“Well, I’ve never actually met him before, but you know, his family tells me…”

“Well, how do you know the family?”

“Well, I haven’t really met the family but, you know, I know the name.”

So there are varying degrees of reliability in this process, as there are in a criminal trial, in criminal testimony that you’d see in the United States. But the witnesses were very important, not only in the sense of having a more robust process but also in terms of engagement with the Afghans who, before we allowed Afghan witnesses into the process, had absolutely no understanding of what happened to detainees when they would come into United States detention. It was largely a process shrouded in secrecy. Media was not allowed in. Journalists were not allowed in. All of those things changed over the course of the year there. So we have the press that regularly comes and watches the detainee review boards there. We have the ICRC that can monitor virtually anytime they want. The Afghan Independent Human Right Commission was allowed in to see the process. And I think that transparency helped make the process more substantial. I think it allowed us to take good lessons learned from people who came in--people like Trevor who came in and watched and made suggestions on how to reform the process. And little things, little suggestions, caused us to change over time--something as small as the script that a recorder used. The recorders play a sort of neutral fact-presenting role in front of the boards. The script that they were using created some sort of abnormalities in the process whereby a lot of information that’s unclassified was finding its way into the closed session, or the classified session. Just by changing lines in a script, we discovered that we could make sure that more, or almost all, of the unclassified evidence would be presented in a setting where the detainee could hear it and contest it. So, by tweaking little things like that over the course of the year, I think, we made it a far more robust process and one that looks quite different from how the CSRTs at Guantanamo looked.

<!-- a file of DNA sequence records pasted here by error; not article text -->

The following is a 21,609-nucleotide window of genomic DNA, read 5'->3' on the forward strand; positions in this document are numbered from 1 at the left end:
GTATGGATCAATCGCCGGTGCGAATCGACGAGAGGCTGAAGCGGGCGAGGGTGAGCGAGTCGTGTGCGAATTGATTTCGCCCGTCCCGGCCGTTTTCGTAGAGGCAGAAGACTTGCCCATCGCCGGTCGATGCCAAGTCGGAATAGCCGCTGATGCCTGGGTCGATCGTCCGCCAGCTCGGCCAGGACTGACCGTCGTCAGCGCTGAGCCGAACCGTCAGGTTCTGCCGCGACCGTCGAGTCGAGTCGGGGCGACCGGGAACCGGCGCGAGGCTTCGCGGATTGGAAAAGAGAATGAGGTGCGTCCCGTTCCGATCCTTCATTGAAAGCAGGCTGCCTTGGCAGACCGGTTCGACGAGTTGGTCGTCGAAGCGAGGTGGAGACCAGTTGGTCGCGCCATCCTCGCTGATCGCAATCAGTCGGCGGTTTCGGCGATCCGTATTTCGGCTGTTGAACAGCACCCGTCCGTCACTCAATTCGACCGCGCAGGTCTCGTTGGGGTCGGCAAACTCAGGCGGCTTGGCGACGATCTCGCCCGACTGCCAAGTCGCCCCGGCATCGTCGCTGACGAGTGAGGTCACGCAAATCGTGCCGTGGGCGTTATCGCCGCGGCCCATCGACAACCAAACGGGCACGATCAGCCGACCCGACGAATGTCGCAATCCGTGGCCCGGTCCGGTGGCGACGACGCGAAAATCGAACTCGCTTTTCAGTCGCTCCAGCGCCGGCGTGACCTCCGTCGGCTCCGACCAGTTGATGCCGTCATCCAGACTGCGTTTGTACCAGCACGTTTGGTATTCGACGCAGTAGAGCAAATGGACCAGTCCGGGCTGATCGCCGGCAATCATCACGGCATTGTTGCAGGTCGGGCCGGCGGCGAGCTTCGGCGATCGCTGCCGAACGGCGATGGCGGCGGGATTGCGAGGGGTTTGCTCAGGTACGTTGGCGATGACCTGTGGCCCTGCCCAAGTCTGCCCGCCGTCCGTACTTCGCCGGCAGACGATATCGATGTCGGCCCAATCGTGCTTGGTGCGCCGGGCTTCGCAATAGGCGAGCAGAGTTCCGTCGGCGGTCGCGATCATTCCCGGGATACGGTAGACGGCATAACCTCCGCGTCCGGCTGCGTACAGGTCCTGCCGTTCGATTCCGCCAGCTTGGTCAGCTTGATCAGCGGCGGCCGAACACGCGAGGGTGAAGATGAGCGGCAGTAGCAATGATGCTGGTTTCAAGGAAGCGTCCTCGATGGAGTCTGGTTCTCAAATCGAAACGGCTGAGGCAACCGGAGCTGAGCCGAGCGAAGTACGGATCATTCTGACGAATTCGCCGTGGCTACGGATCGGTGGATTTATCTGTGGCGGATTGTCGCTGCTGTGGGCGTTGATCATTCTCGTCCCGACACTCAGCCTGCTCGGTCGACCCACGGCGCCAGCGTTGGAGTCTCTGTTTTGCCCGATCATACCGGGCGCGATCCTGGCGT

Bobby then asked Gottlieb about third-country nationals detained in Afghanistan. “I’m not sure how much you’re able or free to say about that, but I’d love to know in what way does that present problems for our detention process, and in what way does it present problems for the ongoing effort to shift detention or prosecution responsibility into the Afghan system? And related to that, do the Afghans have a noncriminal detention framework? Are they going to have one?”

Gottlieb’s response:

I’ll give it my best shot. The first thing to understand is that the number is very small. So of 1,600–approximately–detainees held by the United States in Afghanistan, the number of third-country nationals is less than 50. Roughly two thirds of that number are Pakistani. So the number of folks who are truly from out-of-theater is very small. It does present a challenge for transition because you have a number of third-country nationals who are present, and many of them are from countries that you would predict--and you’d be correct--are very difficult for us to return detainees to for a variety of reasons. So there are difficulties in transferring them to their home countries. There are difficulties in continuing to hold them. And there are limited disposition options outside of that, because, as you may guess, the government of Afghanistan is not particularly interested in prosecuting third-country nationals who we have held for a long period of time at Bagram. So it does present a problem for us in the same way that folks have faced problems working in D.C. for several years now to find disposition options for folks in Guantánamo. That same process exists for the third-country nationals at Parwan, and I think that’s about the limit of what I can say.